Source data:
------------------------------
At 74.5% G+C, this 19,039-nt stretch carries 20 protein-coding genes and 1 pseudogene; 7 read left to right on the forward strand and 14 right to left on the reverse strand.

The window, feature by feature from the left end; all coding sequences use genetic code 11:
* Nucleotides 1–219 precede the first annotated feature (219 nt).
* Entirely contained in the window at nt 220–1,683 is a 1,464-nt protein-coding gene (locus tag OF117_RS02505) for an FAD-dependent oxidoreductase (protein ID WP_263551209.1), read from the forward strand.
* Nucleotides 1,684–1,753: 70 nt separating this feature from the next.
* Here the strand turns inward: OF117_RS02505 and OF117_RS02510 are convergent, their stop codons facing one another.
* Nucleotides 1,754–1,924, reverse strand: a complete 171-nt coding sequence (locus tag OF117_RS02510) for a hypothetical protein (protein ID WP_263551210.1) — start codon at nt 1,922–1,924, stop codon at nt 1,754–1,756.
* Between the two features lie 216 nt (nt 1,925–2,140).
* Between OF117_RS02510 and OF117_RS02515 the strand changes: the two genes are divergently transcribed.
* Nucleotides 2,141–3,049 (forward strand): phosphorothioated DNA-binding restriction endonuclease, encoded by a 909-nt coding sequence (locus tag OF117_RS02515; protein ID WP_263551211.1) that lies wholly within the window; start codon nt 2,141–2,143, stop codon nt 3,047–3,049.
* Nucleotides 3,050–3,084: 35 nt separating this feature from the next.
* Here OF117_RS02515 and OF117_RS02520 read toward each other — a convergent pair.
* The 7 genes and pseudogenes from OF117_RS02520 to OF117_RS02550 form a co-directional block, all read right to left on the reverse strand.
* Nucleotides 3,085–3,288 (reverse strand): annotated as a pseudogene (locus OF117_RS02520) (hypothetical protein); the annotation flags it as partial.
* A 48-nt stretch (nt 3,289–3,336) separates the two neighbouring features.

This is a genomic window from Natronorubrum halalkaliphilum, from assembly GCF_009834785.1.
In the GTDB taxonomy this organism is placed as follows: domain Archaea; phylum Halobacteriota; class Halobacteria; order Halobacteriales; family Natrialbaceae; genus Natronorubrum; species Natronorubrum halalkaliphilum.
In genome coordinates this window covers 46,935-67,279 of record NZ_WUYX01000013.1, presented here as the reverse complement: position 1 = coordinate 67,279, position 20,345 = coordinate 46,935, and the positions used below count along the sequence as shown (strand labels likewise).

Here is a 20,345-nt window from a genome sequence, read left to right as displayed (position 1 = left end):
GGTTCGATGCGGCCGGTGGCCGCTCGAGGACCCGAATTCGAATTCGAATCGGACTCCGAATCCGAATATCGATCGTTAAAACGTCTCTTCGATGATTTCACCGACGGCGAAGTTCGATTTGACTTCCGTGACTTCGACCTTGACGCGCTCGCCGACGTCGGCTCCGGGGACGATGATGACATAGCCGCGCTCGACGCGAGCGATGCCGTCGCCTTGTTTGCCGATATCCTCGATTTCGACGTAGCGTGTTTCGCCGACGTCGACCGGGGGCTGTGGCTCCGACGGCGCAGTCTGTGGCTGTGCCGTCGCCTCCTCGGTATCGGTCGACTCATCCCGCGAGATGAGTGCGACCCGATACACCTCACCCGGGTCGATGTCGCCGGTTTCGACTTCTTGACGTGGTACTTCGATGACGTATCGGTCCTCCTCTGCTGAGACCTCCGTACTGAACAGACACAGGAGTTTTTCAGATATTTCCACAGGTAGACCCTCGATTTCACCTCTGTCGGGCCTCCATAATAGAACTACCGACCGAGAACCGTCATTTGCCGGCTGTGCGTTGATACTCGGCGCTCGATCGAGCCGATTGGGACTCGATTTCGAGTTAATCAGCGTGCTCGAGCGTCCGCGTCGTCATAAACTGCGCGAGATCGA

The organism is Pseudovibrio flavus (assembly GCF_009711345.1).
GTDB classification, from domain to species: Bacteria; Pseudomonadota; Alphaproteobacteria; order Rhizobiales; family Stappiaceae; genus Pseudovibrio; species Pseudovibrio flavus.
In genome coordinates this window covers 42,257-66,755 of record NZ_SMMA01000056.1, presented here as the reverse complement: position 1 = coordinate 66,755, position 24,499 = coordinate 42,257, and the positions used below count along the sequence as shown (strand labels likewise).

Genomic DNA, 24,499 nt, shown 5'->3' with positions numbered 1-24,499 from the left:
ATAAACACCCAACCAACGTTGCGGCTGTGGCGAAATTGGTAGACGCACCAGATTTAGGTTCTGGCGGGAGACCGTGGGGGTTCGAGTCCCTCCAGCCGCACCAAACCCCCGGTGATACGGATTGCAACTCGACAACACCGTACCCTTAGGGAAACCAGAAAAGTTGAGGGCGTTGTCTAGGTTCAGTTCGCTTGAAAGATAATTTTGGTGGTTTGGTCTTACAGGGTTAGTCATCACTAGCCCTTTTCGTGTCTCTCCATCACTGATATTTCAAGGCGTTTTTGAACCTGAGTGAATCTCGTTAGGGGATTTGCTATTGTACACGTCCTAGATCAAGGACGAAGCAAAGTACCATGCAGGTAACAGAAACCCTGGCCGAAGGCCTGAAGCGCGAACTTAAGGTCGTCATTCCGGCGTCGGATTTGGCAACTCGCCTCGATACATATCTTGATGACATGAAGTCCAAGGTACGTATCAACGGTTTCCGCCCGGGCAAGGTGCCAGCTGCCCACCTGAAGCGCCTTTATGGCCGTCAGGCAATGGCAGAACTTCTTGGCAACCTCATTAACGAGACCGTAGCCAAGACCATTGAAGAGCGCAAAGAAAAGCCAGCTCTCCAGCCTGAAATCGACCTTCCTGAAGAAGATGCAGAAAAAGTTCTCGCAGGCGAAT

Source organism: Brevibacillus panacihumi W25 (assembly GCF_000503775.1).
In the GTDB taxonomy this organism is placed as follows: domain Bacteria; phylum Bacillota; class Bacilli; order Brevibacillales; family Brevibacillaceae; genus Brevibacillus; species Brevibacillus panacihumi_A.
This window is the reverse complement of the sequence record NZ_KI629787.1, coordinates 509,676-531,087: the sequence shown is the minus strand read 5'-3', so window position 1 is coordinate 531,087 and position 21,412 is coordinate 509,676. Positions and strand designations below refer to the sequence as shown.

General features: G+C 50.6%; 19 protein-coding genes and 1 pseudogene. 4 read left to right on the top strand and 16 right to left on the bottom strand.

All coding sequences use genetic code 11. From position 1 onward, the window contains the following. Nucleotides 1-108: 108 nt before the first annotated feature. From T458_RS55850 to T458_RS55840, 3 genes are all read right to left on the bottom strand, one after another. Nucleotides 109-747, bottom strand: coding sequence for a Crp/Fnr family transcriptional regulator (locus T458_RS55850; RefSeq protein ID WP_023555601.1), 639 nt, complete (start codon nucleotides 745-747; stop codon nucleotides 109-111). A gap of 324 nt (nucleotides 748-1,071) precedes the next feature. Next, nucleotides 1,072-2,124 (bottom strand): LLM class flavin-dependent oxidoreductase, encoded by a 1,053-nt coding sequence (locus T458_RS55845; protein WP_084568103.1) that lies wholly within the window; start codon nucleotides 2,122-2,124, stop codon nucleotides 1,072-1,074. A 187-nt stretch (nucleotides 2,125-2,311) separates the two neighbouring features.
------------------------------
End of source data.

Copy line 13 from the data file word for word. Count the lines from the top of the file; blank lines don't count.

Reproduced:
* The 7 genes and pseudogenes from OF117_RS02520 to OF117_RS02550 form a co-directional block, all read right to left on the reverse strand.